There was a conversation afterwards with Director Morgan Neville (Oscar®-winner for Twenty Feet from Stardom).  I was already a fan of his work. This heartfelt portrait  more than does justice to the show’s beloved host. Expect to be surprised by the film’s relevance and deeply moved by its subject.  I know I was.

It’s not so much what we have in this life that matters. It’s what we do with what we have.

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“Walk to Vegas” – World Premiere

In the wonderful world of Poker you can’t even trust your friends.

If you’ve ever wondered about how much cheating goes on in the gaming industry, this movie will certainly enlighten you.

This is not the first high stakes gambling movie ever made. Maybe you remember “The Sting”, “Rounders” or “The Cincinatti Kid.”  But I must say, having just viewed the world premiere of “Walk to Vegas”at the 30th Palm Springs International Film Festival, it is certainly one of the most intriguing and one of the funniest I’ve ever seen.  It was refreshingly different.

These eccentric people will go to almost any length for money. 

Inspired by a true story about Hollywood big shots who will bet on anything, “Walk to Vegas” is about a friendly poker game with colorful, questionable characters which winds up turning into a walk from Los Angeles to Las Vegas for a $5 million bet.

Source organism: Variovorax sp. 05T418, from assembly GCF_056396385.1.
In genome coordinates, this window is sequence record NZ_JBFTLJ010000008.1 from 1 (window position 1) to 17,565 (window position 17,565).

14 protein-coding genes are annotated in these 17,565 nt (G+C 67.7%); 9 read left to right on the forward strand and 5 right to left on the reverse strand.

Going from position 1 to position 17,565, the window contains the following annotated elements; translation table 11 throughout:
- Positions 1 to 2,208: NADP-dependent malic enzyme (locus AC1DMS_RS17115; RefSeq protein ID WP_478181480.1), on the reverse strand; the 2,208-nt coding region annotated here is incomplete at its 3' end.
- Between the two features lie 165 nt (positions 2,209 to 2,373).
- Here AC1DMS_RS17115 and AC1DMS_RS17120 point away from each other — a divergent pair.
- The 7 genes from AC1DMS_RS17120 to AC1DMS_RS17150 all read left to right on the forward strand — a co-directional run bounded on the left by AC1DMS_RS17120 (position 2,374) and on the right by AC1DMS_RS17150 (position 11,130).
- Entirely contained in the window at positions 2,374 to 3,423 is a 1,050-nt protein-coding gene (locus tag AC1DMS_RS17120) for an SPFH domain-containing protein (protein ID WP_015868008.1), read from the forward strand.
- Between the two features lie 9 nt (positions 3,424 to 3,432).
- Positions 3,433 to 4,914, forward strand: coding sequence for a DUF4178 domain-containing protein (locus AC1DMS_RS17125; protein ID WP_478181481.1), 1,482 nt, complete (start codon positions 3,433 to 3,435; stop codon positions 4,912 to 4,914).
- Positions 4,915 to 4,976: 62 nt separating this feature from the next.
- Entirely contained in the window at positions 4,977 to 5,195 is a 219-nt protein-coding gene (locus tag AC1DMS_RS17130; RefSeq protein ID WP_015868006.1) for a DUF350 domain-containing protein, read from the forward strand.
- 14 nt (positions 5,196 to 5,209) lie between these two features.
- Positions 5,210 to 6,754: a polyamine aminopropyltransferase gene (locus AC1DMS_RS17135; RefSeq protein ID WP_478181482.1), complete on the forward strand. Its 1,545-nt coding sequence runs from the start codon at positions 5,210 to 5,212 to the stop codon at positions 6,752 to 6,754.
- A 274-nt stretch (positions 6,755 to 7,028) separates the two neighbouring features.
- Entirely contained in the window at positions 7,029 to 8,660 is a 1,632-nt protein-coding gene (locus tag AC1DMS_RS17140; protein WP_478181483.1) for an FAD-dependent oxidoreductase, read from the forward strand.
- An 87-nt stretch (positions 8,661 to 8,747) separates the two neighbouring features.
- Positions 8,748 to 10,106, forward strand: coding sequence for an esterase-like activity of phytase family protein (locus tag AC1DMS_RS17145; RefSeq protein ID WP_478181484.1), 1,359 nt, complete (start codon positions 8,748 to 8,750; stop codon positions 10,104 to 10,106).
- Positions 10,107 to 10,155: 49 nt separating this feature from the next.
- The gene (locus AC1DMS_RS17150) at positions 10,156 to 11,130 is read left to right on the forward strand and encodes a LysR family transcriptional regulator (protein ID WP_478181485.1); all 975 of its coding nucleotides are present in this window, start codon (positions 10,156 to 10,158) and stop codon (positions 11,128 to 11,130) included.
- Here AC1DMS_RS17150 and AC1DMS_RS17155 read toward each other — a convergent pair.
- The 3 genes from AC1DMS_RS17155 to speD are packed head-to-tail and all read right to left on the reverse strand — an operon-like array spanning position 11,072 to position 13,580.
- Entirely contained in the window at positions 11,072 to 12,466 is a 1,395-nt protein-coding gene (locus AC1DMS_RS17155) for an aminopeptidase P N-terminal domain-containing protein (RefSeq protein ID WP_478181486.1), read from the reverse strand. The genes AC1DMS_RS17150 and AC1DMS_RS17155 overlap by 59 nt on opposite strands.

This independent movie by the Van Patten brothers (James and Vincent) was filmed right here in Palm Springs. Multi-talented Vince Van Patten, an ex-child star, former tour professional tennis player, and commentator for the World Poker Tour…wrote, starred and produced this captivating film.  His real life wife, the stunning Eileen Davidson, also stars as his wife in the film and helped produced it.

Real life actor & poker player Jennifer Tilly has a cameo as herself in one of the scenes. I’ve always loved Jennifer Tilly in anything I’ve seen her in.  She was amazing in Bullets Over Broadway – one of my favorite Woody Allen films.   In this role she plays herself authentically (I assume, not knowing her personally).  Anyway…

The energy of the sold-out crowd in the theatre was remarkable compared to other screenings I’ve attended.  The audience certainly showed their appreciation.  Many of the cast members were in attendance and got up on stage for a Q&A after the screening. It was superb.

Side note: turns out the father of one of my friends from Los Angeles is also one of the producers of this movie. Small world!

Bravo!

 

“The Upside”

Part of the Palm Springs International Film Festival,The Upside” is a heartfelt comedy starring Brian Cranston (from Breaking Bad).

Kevin Hart + Brian Cranston in “The Upside”